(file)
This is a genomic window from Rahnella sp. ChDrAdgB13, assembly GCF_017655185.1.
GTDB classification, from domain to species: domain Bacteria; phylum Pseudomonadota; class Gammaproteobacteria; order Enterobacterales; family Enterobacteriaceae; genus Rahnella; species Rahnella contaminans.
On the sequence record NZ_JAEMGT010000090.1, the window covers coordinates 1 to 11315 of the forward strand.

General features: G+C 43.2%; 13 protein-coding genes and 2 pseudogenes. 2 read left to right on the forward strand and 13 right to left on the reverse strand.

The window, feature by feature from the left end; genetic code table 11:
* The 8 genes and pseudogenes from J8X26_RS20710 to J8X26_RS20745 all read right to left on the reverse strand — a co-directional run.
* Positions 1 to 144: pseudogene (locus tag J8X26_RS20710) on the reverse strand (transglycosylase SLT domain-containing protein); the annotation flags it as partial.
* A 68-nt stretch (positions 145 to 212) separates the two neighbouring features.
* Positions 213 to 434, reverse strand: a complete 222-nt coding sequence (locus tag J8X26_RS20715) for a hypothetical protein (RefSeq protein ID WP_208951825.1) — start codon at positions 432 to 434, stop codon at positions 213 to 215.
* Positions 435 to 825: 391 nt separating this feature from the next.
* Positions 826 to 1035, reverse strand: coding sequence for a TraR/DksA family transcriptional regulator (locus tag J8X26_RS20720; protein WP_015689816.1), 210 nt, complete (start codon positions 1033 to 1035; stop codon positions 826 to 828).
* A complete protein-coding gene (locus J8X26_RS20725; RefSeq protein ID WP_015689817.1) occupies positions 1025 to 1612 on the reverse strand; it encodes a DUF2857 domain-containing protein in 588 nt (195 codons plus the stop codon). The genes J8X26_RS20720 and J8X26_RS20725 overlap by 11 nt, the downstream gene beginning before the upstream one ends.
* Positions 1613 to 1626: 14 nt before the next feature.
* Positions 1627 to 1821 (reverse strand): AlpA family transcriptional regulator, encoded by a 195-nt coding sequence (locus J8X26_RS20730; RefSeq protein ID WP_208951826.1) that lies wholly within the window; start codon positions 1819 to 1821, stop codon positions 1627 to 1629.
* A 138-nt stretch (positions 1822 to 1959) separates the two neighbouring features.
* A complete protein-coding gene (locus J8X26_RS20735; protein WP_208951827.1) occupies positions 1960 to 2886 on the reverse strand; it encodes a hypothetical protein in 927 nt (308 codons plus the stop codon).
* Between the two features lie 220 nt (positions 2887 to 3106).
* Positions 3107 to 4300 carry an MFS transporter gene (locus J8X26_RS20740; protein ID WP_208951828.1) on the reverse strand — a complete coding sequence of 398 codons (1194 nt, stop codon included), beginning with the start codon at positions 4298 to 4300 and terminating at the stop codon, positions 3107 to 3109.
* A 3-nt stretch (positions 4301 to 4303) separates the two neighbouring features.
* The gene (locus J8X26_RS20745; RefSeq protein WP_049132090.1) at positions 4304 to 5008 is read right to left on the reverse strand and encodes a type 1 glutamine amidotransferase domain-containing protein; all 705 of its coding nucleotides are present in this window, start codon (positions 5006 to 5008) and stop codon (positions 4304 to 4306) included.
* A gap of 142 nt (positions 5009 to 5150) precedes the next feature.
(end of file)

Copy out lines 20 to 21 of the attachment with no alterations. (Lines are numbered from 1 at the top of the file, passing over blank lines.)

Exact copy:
* The gene (locus J8X26_RS20745; RefSeq protein WP_049132090.1) at positions 4304 to 5008 is read right to left on the reverse strand and encodes a type 1 glutamine amidotransferase domain-containing protein; all 705 of its coding nucleotides are present in this window, start codon (positions 5006 to 5008) and stop codon (positions 4304 to 4306) included.
* A gap of 142 nt (positions 5009 to 5150) precedes the next feature.